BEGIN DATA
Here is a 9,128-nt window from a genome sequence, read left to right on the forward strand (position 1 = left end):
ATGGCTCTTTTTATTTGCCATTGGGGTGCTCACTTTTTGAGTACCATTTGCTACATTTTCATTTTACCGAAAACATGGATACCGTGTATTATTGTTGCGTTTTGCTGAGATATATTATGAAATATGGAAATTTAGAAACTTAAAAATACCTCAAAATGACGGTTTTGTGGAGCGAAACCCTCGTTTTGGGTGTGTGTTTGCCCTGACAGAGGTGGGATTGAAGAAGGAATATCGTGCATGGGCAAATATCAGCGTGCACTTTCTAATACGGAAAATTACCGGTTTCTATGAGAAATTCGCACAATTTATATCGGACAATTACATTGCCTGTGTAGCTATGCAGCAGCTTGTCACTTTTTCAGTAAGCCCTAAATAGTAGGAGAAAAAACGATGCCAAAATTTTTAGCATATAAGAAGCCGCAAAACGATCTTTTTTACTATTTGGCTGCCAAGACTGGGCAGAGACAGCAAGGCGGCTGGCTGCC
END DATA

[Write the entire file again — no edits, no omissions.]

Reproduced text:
Here is a 9,128-nt window from a genome sequence, read left to right on the forward strand (position 1 = left end):
ATGGCTCTTTTTATTTGCCATTGGGGTGCTCACTTTTTGAGTACCATTTGCTACATTTTCATTTTACCGAAAACATGGATACCGTGTATTATTGTTGCGTTTTGCTGAGATATATTATGAAATATGGAAATTTAGAAACTTAAAAATACCTCAAAATGACGGTTTTGTGGAGCGAAACCCTCGTTTTGGGTGTGTGTTTGCCCTGACAGAGGTGGGATTGAAGAAGGAATATCGTGCATGGGCAAATATCAGCGTGCACTTTCTAATACGGAAAATTACCGGTTTCTATGAGAAATTCGCACAATTTATATCGGACAATTACATTGCCTGTGTAGCTATGCAGCAGCTTGTCACTTTTTCAGTAAGCCCTAAATAGTAGGAGAAAAAACGATGCCAAAATTTTTAGCATATAAGAAGCCGCAAAACGATCTTTTTTACTATTTGGCTGCCAAGACTGGGCAGAGACAGCAAGGCGGCTGGCTGCC